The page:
Joseph Gindi, Jewish Studies Teacher

From his first encounter with G-d at the burning bush, Moshe seems to doubt his own leadership abilities, in particular in his role as a public speaker, saying he is “not a man of words”  and “slow of speech and slow of tongue” (Ex. 4:10). 

What does this mean? Why does Moshe keep insisting he has trouble speaking? While some classical commenters like Rashi (11th century France) and Ibn Ezra (12th century Spain) suggest that Moshe had a speech impediment, like a stutter, as Rachel Farbiaz and others have pointed out, Moshe’s challenges with speech are only self described. At no point does the narrator or any other character describe Moshe as having any trouble with speaking. Furthermore, after his experience advocating in front of Pharoah, Moshe delivers many long speeches throughout the rest of the Chumash. Moshe can speak, and does so at length. So, it seems to me that Moshe’s protestations are mostly about his self perception and his (mis)apprehension of his own abilities.

In this week’s parasha, Parashat Vaera, we see that after Moshe is faced with even a small setback in his mission, he retreats to this narrative of ineptitude. First Moshe goes to speak with the people, but, “they would not listen… their spirits crushed by cruel bondage” (Ex. 6:9). When next commanded to demand the Israelites freedom from Pharoah, Moshe again demures. “The Israelites would not listen to me; how then should Pharaoh heed me, me—who has obstructed lips!” (Ex. 6:12).

G-d’s response is to again assure Moshe that his brother Aharon will be by his side. But, he does so in a strange way. G-d says, “See, I place you in the role of God to Pharaoh, with your brother Aaron as your prophet” (Ex. 7:2).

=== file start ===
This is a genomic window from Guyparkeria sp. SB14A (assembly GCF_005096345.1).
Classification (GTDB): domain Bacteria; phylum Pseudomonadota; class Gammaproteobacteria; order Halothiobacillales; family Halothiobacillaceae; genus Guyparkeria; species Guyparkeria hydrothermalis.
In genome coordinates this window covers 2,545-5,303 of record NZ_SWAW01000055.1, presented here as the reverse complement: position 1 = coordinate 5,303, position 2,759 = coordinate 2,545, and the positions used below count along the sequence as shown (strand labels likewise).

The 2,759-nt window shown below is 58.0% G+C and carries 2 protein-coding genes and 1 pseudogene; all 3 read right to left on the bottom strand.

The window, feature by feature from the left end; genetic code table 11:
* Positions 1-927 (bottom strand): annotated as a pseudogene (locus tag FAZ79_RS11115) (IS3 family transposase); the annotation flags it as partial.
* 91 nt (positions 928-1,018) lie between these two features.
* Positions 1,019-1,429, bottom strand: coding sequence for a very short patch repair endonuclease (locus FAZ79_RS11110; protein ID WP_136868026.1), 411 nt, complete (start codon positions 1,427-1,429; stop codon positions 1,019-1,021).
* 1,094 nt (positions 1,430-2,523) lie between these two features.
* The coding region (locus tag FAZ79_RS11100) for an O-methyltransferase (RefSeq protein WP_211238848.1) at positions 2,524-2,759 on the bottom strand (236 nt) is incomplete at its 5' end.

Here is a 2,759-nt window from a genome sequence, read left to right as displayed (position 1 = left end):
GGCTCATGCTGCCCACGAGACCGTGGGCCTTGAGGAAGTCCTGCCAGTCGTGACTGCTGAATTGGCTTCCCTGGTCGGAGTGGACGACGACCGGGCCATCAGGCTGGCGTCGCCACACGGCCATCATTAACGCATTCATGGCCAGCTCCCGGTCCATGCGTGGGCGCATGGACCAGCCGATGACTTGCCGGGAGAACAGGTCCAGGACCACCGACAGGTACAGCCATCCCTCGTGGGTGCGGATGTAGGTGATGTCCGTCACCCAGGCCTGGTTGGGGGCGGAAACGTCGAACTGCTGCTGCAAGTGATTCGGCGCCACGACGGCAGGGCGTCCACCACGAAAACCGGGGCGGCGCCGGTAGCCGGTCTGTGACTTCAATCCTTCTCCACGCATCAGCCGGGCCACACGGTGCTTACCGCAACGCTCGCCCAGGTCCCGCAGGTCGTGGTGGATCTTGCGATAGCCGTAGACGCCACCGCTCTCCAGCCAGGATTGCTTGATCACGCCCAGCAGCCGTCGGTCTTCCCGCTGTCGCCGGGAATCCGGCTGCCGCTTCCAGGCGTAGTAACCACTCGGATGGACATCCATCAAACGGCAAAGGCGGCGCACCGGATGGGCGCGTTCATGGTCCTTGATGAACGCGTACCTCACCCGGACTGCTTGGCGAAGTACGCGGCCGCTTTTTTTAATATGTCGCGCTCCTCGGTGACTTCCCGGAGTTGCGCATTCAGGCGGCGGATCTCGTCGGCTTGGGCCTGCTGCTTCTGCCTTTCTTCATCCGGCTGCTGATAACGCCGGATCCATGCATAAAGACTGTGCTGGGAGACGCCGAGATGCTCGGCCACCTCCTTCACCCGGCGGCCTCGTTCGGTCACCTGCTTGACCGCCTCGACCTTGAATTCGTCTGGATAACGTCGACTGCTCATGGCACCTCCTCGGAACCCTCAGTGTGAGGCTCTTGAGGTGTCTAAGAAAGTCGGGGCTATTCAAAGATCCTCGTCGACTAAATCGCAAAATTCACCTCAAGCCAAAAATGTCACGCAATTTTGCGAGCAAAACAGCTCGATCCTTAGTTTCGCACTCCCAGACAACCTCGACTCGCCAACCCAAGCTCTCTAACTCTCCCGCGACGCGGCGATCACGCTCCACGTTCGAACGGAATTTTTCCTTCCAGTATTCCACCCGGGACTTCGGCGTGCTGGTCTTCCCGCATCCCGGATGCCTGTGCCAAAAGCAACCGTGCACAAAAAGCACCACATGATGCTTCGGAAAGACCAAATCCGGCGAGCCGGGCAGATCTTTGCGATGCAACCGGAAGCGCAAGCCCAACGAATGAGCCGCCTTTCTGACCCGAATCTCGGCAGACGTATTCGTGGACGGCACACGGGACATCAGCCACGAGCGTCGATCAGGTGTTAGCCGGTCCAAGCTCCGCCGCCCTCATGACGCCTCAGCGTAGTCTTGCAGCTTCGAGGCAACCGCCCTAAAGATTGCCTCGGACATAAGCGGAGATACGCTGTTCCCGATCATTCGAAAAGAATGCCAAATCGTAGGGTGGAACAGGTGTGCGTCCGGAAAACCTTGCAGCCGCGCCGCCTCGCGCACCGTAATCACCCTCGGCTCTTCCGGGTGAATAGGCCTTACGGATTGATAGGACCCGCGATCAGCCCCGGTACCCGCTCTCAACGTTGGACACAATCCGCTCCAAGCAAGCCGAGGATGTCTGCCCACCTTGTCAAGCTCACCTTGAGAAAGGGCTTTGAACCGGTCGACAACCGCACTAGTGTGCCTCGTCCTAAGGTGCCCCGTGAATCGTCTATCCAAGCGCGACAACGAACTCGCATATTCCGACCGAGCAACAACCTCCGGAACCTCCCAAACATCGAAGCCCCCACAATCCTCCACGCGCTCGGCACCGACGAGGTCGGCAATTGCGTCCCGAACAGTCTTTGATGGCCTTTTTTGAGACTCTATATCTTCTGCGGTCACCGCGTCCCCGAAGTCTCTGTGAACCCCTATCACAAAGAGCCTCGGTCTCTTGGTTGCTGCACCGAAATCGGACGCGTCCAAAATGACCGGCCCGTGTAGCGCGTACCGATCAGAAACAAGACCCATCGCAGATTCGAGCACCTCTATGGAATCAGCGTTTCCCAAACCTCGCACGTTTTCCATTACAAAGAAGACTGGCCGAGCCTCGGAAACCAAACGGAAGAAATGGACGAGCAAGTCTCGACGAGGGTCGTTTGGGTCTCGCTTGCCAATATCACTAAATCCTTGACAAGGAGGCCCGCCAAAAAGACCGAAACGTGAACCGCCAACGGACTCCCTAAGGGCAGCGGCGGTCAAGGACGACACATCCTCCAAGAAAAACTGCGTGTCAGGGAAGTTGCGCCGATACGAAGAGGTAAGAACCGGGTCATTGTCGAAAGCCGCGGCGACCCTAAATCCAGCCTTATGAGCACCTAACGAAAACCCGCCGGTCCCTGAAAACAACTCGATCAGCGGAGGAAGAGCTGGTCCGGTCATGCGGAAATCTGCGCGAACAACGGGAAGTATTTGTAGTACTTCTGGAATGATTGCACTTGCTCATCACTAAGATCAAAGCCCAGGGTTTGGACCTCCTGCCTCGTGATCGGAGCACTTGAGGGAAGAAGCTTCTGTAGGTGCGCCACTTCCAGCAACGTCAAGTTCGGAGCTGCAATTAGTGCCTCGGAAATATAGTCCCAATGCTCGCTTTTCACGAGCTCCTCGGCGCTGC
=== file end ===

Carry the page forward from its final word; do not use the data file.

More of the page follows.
Rashi is uncomfortable with the idea that Moshe would be like God. No no, he explains, this just means that Moshe will pass judgment over the Egyptians. But, what if we take this metaphor seriously? What happens if we understand Aharon not as speaking for someone who cannot speak, but as someone who actually helps him feel empowered to take action, so empowered that he feels like a God with a prophet at his disposal? 

Moshe initially takes his failure in addressing the Israelites (“they would not listen”) as indicative of all of his leadership abilities, and wants to give up on the spot. And yet, when he has just a little support from Aharon he is able to embrace his responsibility, speak truth to power and lead the Israelites to freedom.

May we all cultivate supporters like Aharon who will neither let us give up at the first sign of trouble nor simply take over and speak for us, but who will inspire each of use to seize our responsibilities and feel empowered by that image of G-d with which we are imbued.